Are you seeing more scam emails in your inbox? Probably, because scammers are getting more people to act. And more companies send updates via email. As a result, fake emails from banks to UPS are becoming more authentic and frequent. And if you accidentally click on a scam, you’ll probably get more. You’ve demonstrated ‘I’m not sure what a scam is’ behavior.
Everyone knows there’s a problem. You’ll find many preventative resources out there with a list of tips. But it’s hard to remember all of them in the moment. If you’re like most people, you’re doing something else or are out and about when an email comes in. The three most important things to remember in spotting an email scam are:
1. Verify the Sender: Before doing anything (like downloading an attachment or clicking on a link), verify the sender is who they say they are. Hover your cursor over the sender's email address (or click the down arrow next to ‘sender’) to reveal the actual domain. Legitimate organizations will have professional email addresses, while scammers might use variations or misspellings of the official domain. They could also be impersonating your friend or family members, so verify their email address if something doesn’t seem right.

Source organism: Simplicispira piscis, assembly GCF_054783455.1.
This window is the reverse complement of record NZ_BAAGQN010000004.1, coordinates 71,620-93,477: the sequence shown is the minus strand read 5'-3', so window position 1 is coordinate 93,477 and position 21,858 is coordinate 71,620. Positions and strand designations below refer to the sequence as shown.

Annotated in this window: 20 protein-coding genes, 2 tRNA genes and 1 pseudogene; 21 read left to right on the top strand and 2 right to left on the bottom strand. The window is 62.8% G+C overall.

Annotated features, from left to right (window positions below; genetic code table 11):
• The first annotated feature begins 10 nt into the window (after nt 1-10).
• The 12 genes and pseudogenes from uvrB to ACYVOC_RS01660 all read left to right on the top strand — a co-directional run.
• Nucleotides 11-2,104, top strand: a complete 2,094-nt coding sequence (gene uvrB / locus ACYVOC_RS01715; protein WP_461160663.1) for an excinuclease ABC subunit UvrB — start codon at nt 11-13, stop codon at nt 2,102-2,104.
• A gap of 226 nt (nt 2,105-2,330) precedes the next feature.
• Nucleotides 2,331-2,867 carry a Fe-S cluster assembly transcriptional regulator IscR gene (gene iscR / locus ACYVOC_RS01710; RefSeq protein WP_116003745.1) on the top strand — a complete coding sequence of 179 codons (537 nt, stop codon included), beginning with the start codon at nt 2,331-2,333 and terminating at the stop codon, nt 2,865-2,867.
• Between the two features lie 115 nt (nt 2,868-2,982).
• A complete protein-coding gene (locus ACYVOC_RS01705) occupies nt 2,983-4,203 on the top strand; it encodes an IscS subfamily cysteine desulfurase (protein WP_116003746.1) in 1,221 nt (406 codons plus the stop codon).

2. Beware of Urgency: We’ve all seen those late night infomercials - (It’s a limited time offer! Act now!) Pretty much the same principle. Don’t fall for “You’ll be locked out of your account without immediate action or payment” and other phrases. No company wants to lose a customer by proactively deleting your account. If you want to double check before you act, contact them directly, by calling the phone number on their official website. Don’t use the number in the email without first cross referencing it with the one on the company’s website. My dad has actually put all his financial numbers in his phone’s contacts, so he’s got them on speed dial.
3. Check for Spelling and Grammar: Many email scams originate from non-native English speakers, resulting in grammatical errors. If you notice numerous mistakes in an email from a supposedly reputable company, it's likely a scam. However, as more scammers use ChatGPT to write their emails, this will become less effective as a flag.